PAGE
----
Importance of radiology

Although radiology is not a reliable indicator for predicting drug resistance, it serves to complement bacteriological evidence of drug resistance. Change in size of cavities and increase in size of existing lesions and appearance of new lesions are signs of disease progression and activity. Serial radiographs showing worsening as described above at the end of three months of regular and adequate treatment can make one suspect drug resistance. Such radiological worsening in addition to bacteriological (sputum smear-positive for acid-fast bacilli (AFB)) and or clinical worsening can further increase the suspicion of drug resistance. However, one should also realise that radiological worsening may be due to inadequate drug regimens, non-adherence to therapy, intercurrent pneumonia, pulmonary embolism, or supervening carcinoma. Therefore, radiological worsening is a less reliable indicator of drug resistance. [7]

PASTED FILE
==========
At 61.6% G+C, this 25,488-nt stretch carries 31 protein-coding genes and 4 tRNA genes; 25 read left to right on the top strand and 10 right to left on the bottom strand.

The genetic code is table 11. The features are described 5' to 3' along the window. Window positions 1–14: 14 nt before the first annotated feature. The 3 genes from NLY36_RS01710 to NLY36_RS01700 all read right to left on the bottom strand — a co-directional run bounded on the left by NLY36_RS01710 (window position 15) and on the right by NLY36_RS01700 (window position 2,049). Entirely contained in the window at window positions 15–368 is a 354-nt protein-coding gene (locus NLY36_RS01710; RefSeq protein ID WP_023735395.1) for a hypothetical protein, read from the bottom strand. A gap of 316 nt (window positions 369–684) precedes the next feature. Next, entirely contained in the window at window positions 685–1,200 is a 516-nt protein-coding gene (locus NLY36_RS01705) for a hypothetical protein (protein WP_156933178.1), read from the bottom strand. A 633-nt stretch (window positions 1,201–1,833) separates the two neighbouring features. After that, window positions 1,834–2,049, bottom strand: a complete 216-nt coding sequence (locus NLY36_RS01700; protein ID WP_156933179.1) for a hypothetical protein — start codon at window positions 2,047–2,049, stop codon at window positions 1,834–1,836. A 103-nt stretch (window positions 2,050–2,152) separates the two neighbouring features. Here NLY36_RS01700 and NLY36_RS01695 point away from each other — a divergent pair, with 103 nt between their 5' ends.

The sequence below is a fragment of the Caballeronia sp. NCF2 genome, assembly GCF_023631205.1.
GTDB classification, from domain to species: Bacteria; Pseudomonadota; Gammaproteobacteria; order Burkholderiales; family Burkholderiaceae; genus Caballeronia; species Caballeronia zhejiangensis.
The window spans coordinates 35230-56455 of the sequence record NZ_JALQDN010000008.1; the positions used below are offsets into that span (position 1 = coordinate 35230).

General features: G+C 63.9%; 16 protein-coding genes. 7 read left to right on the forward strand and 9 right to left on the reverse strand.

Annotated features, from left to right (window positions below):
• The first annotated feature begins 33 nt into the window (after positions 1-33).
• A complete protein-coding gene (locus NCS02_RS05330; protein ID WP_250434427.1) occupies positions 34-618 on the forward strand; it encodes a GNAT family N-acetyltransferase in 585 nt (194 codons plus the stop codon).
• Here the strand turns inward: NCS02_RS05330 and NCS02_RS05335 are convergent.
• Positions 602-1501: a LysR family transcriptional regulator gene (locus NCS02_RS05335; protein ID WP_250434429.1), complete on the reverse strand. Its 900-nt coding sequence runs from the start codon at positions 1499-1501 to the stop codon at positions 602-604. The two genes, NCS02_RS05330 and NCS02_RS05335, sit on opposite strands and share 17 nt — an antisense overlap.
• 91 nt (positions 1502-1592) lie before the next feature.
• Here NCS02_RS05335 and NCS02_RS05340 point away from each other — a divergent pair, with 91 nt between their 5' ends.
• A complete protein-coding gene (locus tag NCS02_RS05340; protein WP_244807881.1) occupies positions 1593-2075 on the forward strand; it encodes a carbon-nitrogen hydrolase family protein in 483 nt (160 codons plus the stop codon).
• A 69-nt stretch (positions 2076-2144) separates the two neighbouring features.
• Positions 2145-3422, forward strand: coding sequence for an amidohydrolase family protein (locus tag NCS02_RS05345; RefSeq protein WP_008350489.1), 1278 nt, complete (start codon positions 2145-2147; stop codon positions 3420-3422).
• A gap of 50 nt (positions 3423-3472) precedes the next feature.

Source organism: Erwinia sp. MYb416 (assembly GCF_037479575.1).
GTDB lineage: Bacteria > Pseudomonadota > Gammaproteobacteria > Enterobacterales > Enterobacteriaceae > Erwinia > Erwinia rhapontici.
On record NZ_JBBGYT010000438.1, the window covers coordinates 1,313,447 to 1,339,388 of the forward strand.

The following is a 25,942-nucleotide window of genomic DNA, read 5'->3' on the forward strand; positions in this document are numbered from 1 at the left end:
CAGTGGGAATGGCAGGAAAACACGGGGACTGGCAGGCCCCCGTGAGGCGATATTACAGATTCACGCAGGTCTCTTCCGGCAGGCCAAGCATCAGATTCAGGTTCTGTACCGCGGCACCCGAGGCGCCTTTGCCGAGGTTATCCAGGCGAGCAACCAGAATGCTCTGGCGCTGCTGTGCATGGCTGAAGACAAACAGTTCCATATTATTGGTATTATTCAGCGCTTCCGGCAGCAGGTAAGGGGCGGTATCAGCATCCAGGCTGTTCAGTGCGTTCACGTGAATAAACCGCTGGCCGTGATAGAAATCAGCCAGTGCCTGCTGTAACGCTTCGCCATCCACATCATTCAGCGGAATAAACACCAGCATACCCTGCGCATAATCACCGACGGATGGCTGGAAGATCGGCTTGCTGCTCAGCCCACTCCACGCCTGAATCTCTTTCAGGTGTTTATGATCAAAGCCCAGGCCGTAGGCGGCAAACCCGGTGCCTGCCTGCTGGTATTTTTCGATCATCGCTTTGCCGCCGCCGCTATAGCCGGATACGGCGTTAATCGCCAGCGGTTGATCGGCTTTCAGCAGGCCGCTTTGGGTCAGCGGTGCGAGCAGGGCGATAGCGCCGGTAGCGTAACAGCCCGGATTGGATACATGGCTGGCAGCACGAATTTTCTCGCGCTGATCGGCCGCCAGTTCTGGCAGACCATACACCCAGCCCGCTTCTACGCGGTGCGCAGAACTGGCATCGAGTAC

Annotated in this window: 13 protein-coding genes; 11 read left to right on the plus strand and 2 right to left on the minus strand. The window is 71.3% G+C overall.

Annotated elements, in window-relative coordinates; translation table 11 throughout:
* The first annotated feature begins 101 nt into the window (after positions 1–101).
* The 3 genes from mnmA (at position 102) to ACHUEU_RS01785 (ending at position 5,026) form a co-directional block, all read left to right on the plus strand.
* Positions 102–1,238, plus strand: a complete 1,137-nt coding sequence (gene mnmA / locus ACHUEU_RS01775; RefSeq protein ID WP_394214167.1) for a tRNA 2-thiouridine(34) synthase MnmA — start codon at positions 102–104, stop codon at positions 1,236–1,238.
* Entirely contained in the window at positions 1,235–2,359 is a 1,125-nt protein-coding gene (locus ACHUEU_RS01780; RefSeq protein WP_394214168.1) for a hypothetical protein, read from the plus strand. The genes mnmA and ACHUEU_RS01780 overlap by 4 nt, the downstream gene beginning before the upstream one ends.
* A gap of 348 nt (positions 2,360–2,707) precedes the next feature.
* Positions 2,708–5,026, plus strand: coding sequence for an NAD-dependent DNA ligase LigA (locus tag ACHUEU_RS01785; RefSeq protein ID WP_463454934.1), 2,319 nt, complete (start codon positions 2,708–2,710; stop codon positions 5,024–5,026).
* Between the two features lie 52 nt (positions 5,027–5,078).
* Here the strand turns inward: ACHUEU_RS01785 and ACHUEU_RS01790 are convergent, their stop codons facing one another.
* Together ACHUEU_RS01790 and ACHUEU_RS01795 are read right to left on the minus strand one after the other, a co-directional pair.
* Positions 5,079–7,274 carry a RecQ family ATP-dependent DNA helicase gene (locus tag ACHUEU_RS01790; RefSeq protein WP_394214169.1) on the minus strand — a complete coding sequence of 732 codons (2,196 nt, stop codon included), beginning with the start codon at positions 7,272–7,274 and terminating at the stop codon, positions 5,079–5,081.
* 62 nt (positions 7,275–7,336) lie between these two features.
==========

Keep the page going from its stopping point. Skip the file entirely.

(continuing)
Importance of drug susceptibility testing

Diagnosis of M/XDR TB is confirmed by drug susceptibility testing (DST) from reliable and reputed laboratories under constant quality control. However, one has to keep in mind the limitation of DST because the technique is complex, difficult to perform accurately even when skilled personnel are available and laboratory facilities are of high standard. Further, one should realize that laboratories vary in reliability; errors do occur in labs and different susceptibility pattern reports may be obtained for the same patient from different labs. There is often lack of standardization, coordination and cross checking by national and supranational reference laboratories in this country. The clinical effectiveness or ineffectiveness of a drug cannot be predicted by DST with 100% certainty. [5],[8],[9],[10]